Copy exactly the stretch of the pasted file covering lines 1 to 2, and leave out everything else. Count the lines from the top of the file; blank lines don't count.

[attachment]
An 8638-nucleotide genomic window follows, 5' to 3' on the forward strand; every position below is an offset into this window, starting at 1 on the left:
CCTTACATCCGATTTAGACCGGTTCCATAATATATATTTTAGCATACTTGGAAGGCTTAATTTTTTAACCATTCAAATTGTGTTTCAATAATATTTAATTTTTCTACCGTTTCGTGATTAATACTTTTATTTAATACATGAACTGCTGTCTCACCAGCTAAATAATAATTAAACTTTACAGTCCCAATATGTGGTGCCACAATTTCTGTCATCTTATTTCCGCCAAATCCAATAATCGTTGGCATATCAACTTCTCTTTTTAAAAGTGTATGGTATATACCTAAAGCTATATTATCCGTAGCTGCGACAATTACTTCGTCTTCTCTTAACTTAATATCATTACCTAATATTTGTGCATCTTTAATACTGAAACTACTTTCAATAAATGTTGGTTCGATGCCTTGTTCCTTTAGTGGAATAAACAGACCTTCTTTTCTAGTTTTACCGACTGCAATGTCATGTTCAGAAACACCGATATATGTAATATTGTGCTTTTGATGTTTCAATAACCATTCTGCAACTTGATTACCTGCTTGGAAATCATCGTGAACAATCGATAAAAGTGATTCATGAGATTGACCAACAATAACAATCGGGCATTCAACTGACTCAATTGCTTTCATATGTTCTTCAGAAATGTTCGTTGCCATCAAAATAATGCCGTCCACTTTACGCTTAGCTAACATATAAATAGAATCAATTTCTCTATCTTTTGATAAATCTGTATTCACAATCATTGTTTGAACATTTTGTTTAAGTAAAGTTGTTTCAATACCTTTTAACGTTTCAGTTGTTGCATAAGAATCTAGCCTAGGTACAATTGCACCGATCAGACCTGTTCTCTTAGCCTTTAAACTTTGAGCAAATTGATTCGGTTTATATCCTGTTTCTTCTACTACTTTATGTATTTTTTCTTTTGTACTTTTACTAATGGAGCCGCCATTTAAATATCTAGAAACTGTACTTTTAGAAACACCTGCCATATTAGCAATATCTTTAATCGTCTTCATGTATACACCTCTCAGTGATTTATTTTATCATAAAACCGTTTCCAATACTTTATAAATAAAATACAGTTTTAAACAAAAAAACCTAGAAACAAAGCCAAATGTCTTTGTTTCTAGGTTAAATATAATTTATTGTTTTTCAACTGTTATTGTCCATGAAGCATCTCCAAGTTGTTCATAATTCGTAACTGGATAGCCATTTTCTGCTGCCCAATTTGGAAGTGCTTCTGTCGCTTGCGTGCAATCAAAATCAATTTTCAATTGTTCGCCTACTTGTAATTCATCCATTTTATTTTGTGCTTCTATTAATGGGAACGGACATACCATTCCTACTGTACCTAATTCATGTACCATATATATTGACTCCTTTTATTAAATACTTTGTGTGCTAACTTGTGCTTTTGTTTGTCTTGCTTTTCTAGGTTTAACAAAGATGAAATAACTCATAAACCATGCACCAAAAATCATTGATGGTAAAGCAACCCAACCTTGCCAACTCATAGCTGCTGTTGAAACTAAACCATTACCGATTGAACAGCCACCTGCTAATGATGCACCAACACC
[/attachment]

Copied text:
An 8638-nucleotide genomic window follows, 5' to 3' on the forward strand; every position below is an offset into this window, starting at 1 on the left:
CCTTACATCCGATTTAGACCGGTTCCATAATATATATTTTAGCATACTTGGAAGGCTTAATTTTTTAACCATTCAAATTGTGTTTCAATAATATTTAATTTTTCTACCGTTTCGTGATTAATACTTTTATTTAATACATGAACTGCTGTCTCACCAGCTAAATAATAATTAAACTTTACAGTCCCAATATGTGGTGCCACAATTTCTGTCATCTTATTTCCGCCAAATCCAATAATCGTTGGCATATCAACTTCTCTTTTTAAAAGTGTATGGTATATACCTAAAGCTATATTATCCGTAGCTGCGACAATTACTTCGTCTTCTCTTAACTTAATATCATTACCTAATATTTGTGCATCTTTAATACTGAAACTACTTTCAATAAATGTTGGTTCGATGCCTTGTTCCTTTAGTGGAATAAACAGACCTTCTTTTCTAGTTTTACCGACTGCAATGTCATGTTCAGAAACACCGATATATGTAATATTGTGCTTTTGATGTTTCAATAACCATTCTGCAACTTGATTACCTGCTTGGAAATCATCGTGAACAATCGATAAAAGTGATTCATGAGATTGACCAACAATAACAATCGGGCATTCAACTGACTCAATTGCTTTCATATGTTCTTCAGAAATGTTCGTTGCCATCAAAATAATGCCGTCCACTTTACGCTTAGCTAACATATAAATAGAATCAATTTCTCTATCTTTTGATAAATCTGTATTCACAATCATTGTTTGAACATTTTGTTTAAGTAAAGTTGTTTCAATACCTTTTAACGTTTCAGTTGTTGCATAAGAATCTAGCCTAGGTACAATTGCACCGATCAGACCTGTTCTCTTAGCCTTTAAACTTTGAGCAAATTGATTCGGTTTATATCCTGTTTCTTCTACTACTTTATGTATTTTTTCTTTTGTACTTTTACTAATGGAGCCGCCATTTAAATATCTAGAAACTGTACTTTTAGAAACACCTGCCATATTAGCAATATCTTTAATCGTCTTCATGTATACACCTCTCAGTGATTTATTTTATCATAAAACCGTTTCCAATACTTTATAAATAAAATACAGTTTTAAACAAAAAAACCTAGAAACAAAGCCAAATGTCTTTGTTTCTAGGTTAAATATAATTTATTGTTTTTCAACTGTTATTGTCCATGAAGCATCTCCAAGTTGTTCATAATTCGTAACTGGATAGCCATTTTCTGCTGCCCAATTTGGAAGTGCTTCTGTCGCTTGCGTGCAATCAAAATCAATTTTCAATTGTTCGCCTACTTGTAATTCATCCATTTTATTTTGTGCTTCTATTAATGGGAACGGACATACCATTCCTACTGTACCTAATTCATGTACCATATATATTGACTCCTTTTATTAAATACTTTGTGTGCTAACTTGTGCTTTTGTTTGTCTTGCTTTTCTAGGTTTAACAAAGATGAAATAACTCATAAACCATGCACCAAAAATCATTGATGGTAAAGCAACCCAACCTTGCCAACTCATAGCTGCTGTTGAAACTAAACCATTACCGATTGAACAGCCACCTGCTAATGATGCACCAACACC